A researcher at the University of Chicago has just confirmed what many investors and tech industry employees have long suspected: China, Russia and other large authoritarian governments inflate official GDP figures by anywhere from 15% to 30 percent in a given year, according to a new analysis of a quarter-century of satellite data.
The paper, published by Luis Martinez, an assistant professor of public policy at the school, explains how the differences in GDP between his modeling and the government's official reporting cannot be explained by subtle differences in methodology
The working paper, by Luis R. Martinez of the University of Chicago, also found that authoritarian regimes are especially likely to artificially boost their gross domestic product numbers in the years before elections, and that the differences in GDP reporting between authoritarian and non-authoritarian countries can't be explained by structural factors, such as urbanization, composition of the economy or access to electricity.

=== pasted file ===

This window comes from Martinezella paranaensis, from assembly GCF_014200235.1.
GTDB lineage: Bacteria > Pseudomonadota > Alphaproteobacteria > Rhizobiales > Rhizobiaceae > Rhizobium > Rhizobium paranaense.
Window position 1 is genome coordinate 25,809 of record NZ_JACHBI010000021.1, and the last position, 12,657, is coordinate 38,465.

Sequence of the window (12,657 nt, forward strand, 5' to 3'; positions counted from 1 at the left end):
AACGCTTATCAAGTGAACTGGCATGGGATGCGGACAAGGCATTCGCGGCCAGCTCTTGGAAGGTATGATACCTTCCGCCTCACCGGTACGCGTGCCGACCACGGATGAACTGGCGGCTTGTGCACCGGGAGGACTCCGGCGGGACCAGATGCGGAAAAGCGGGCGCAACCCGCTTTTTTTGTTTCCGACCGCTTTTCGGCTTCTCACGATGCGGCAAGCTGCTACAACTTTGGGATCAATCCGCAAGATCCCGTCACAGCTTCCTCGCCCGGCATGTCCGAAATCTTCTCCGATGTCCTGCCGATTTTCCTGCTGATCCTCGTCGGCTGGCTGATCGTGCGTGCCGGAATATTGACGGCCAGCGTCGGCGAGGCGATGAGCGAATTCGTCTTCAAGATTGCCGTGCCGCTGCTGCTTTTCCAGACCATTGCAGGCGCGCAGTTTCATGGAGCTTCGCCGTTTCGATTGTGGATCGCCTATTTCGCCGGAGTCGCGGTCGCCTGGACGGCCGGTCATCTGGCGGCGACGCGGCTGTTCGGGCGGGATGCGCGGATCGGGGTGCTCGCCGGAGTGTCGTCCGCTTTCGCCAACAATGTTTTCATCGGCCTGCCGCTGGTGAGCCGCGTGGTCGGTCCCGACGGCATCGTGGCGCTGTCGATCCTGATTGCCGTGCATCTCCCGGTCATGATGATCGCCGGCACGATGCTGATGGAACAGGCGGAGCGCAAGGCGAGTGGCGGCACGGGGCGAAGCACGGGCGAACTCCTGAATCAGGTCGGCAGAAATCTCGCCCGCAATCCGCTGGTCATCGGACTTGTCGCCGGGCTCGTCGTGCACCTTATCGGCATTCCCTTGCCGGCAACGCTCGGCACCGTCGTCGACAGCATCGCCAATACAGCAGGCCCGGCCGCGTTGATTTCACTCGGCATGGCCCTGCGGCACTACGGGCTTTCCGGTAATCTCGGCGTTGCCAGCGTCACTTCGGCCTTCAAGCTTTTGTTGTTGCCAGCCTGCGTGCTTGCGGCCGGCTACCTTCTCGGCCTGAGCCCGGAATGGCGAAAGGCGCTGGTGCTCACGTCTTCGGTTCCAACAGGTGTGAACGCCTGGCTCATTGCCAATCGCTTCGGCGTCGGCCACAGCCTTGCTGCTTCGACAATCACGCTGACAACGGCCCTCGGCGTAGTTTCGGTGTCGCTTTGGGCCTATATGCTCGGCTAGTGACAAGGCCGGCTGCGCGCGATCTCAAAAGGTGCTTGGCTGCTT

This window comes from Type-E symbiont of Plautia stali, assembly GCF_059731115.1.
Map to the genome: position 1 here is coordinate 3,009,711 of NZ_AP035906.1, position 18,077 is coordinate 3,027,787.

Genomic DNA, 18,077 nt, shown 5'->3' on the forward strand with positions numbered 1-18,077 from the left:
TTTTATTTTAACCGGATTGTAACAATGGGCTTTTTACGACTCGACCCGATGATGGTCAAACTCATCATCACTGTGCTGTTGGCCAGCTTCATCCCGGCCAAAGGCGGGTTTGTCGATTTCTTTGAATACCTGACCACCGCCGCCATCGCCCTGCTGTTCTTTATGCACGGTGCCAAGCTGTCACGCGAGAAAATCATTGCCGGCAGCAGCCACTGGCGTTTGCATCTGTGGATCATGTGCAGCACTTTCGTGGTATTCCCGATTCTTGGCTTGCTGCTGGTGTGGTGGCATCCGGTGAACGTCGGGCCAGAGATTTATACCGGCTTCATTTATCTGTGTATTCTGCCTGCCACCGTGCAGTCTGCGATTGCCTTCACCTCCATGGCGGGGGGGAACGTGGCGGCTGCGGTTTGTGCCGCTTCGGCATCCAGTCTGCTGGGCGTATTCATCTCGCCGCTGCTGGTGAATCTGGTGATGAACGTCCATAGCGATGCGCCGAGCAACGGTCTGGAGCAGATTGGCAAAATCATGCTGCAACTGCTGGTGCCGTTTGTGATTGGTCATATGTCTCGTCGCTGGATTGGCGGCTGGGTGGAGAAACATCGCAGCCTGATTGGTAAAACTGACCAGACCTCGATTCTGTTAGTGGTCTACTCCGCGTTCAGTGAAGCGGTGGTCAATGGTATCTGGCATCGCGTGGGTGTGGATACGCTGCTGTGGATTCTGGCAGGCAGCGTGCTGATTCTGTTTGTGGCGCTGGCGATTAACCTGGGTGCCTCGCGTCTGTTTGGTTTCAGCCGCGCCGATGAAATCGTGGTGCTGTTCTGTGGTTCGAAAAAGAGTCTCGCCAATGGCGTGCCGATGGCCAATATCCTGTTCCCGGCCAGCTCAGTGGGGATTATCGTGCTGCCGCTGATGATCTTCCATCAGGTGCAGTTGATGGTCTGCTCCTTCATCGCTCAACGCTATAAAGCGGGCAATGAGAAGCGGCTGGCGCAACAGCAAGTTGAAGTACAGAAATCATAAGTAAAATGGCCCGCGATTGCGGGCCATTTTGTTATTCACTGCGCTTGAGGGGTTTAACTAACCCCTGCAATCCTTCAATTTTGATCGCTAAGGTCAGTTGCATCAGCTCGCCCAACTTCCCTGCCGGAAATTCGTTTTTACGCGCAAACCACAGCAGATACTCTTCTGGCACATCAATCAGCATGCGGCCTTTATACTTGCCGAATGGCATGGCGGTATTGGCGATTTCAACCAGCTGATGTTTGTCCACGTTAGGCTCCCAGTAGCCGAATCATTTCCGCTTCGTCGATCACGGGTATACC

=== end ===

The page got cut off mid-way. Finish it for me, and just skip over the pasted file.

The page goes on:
Martinez received his data from a novel source - albeit one that readers might not bee surprised about given the burgeoning space race between Elon Musk, Jeff Bezos and other billionaire founders: Martinez focused on satellite imagery that tracks changes in the level of nighttime lighting within and between countries over time.
In a rare interview, infamous China watcher Michael Pettis explains that China's recent figures pertaining to GDP growth - which put the rate of growth at just under 7% - could be off by as much as 3 or 4 percentage points.
Martinez explains his methodology in a video, which can be watched in full here.